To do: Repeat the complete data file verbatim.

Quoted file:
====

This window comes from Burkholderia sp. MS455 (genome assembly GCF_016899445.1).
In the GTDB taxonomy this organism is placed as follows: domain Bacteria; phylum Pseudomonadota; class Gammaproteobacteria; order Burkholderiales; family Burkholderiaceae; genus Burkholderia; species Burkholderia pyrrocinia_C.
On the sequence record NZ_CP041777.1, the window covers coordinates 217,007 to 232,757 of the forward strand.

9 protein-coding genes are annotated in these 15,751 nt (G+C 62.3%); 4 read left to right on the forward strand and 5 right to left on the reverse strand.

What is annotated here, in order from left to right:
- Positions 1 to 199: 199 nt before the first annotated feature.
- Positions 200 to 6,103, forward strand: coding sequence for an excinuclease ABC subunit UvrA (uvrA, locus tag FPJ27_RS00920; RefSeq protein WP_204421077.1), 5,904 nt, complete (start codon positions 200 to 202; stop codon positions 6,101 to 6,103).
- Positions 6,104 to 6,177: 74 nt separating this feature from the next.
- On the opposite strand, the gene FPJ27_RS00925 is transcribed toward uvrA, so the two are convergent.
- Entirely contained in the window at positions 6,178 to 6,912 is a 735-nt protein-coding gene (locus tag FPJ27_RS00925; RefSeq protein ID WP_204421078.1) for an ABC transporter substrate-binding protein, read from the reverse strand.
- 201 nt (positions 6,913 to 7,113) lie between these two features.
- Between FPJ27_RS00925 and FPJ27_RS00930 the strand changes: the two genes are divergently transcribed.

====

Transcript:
This window comes from Burkholderia sp. MS455 (genome assembly GCF_016899445.1).
In the GTDB taxonomy this organism is placed as follows: domain Bacteria; phylum Pseudomonadota; class Gammaproteobacteria; order Burkholderiales; family Burkholderiaceae; genus Burkholderia; species Burkholderia pyrrocinia_C.
On the sequence record NZ_CP041777.1, the window covers coordinates 217,007 to 232,757 of the forward strand.

9 protein-coding genes are annotated in these 15,751 nt (G+C 62.3%); 4 read left to right on the forward strand and 5 right to left on the reverse strand.

What is annotated here, in order from left to right:
- Positions 1 to 199: 199 nt before the first annotated feature.
- Positions 200 to 6,103, forward strand: coding sequence for an excinuclease ABC subunit UvrA (uvrA, locus tag FPJ27_RS00920; RefSeq protein WP_204421077.1), 5,904 nt, complete (start codon positions 200 to 202; stop codon positions 6,101 to 6,103).
- Positions 6,104 to 6,177: 74 nt separating this feature from the next.
- On the opposite strand, the gene FPJ27_RS00925 is transcribed toward uvrA, so the two are convergent.
- Entirely contained in the window at positions 6,178 to 6,912 is a 735-nt protein-coding gene (locus tag FPJ27_RS00925; RefSeq protein ID WP_204421078.1) for an ABC transporter substrate-binding protein, read from the reverse strand.
- 201 nt (positions 6,913 to 7,113) lie between these two features.
- Between FPJ27_RS00925 and FPJ27_RS00930 the strand changes: the two genes are divergently transcribed.